The OECD and the CATO institute have both consistently ranked Canadian labour markets as some of the most flexible in the advanced capitalist world. Indeed, Canada ranks only second to the US on most stingy when it comes to labour market protections. Odd then, that the Conservatives have chosen labour market policy as their marquis policy signature.
From a near doubling of the Temporary Foreign Worker (TFW) program, to the new restrictions placed on EI eligibility and replacement rates, to an increase in the retirement age through to using legislation to interfere with private contract negotiations in any Continue reading →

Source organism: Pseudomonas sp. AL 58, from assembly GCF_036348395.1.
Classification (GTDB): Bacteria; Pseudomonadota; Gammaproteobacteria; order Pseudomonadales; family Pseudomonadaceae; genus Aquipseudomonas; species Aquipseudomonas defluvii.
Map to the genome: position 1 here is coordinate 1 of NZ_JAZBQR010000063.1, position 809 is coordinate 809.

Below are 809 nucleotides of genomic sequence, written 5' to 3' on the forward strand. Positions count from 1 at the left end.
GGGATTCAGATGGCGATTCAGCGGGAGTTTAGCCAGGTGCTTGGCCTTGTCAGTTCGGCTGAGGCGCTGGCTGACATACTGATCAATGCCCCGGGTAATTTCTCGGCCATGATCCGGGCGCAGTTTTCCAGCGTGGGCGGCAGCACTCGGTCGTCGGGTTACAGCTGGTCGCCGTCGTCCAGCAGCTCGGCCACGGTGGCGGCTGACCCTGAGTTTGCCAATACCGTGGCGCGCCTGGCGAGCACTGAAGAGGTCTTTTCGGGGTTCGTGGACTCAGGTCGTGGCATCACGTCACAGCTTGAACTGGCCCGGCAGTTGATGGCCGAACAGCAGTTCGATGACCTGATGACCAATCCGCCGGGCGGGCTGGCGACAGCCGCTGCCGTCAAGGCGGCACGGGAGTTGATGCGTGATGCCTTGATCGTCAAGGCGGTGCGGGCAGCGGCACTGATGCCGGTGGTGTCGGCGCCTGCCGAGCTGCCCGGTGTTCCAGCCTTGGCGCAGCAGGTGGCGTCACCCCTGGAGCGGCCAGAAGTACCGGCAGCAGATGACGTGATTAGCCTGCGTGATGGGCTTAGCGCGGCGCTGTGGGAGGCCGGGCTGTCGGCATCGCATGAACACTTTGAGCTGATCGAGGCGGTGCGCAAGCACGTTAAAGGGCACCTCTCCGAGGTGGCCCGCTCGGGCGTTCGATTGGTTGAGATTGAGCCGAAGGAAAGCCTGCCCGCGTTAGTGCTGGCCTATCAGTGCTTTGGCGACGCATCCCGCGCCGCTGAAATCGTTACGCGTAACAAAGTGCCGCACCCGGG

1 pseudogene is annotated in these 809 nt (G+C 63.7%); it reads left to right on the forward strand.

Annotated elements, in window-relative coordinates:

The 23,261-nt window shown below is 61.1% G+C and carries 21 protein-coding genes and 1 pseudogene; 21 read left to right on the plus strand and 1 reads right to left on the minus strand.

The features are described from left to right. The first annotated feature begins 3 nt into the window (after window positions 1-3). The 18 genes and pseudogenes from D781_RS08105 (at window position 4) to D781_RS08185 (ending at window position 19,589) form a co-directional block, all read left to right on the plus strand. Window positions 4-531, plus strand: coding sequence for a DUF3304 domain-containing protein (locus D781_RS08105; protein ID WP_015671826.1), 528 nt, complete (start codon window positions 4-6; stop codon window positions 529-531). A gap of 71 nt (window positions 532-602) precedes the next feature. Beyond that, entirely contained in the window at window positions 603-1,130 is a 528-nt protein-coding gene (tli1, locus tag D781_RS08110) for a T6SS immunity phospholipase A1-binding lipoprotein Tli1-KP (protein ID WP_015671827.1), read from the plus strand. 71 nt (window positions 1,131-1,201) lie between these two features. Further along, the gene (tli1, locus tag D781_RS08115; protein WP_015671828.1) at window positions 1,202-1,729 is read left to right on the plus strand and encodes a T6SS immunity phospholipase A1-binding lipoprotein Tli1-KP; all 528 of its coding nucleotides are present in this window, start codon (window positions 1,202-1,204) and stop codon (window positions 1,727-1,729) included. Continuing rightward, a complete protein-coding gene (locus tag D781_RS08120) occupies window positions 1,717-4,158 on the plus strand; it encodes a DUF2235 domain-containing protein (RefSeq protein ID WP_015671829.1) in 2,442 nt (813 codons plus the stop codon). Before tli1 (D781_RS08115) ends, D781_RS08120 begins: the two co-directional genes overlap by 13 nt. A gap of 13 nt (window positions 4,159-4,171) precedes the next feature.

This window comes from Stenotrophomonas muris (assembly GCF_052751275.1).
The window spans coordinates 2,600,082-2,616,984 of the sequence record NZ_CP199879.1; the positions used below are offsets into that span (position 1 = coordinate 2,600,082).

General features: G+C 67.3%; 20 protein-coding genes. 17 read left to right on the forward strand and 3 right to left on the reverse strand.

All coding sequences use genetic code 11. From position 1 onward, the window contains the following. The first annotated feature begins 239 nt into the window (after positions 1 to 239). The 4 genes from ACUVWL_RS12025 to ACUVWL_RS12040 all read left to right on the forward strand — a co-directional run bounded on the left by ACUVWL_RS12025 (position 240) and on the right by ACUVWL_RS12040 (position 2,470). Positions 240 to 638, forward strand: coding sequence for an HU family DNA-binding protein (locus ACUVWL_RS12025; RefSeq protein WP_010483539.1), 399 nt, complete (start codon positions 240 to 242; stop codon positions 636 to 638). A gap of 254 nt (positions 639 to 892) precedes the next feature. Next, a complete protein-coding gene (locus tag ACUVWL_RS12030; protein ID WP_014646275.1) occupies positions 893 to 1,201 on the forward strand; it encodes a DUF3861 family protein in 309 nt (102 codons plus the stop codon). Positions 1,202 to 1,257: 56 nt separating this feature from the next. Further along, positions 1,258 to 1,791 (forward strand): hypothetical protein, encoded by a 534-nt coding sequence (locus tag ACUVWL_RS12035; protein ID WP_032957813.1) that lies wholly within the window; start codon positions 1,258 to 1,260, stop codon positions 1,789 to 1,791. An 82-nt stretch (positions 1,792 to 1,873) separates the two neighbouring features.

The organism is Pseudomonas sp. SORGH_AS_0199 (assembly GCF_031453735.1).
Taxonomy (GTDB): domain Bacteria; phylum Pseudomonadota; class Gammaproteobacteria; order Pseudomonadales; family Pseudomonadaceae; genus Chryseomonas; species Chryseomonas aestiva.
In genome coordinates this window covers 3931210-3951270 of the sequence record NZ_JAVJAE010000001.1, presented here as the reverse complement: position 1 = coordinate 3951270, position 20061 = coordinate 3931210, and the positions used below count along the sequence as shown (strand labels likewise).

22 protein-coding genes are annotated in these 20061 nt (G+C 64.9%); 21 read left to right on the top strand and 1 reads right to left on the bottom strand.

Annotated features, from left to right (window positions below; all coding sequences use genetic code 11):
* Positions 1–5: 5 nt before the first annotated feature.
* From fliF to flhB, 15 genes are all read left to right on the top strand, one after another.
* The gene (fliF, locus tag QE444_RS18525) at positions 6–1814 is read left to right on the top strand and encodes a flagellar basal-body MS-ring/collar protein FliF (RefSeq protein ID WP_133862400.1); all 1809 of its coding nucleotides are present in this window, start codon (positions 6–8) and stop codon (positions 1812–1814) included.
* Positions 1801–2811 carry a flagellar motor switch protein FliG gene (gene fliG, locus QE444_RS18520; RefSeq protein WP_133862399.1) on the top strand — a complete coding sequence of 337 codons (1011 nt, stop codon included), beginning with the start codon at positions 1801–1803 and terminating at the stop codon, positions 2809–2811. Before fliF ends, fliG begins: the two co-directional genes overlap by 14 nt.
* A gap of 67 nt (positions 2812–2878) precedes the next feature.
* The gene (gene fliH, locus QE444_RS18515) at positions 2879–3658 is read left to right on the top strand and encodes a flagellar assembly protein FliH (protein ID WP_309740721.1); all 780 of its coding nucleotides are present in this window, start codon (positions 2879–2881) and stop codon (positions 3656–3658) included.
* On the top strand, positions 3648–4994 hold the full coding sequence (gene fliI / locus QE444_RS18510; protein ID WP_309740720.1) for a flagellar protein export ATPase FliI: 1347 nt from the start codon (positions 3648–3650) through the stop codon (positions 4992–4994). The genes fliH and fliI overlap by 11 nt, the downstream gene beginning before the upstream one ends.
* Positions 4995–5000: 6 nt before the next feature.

Consistent with the main line of argument in this thesis then, is the proposition that labour market flexibilisation is the other side of the neoliberal policy coin; namely, price stability and conservative fiscal policy all locked in via the globalisation of production and finance. In this sense, neoliberalism as a hegemonic accumulation strategy has meant that there is a certain convergent logic when it comes to welfare state and labour market policy design. Indeed, as we have already seen the OECD was encouraging a convergence along neoliberal lines. The flexibilisation of labour markets Continue reading →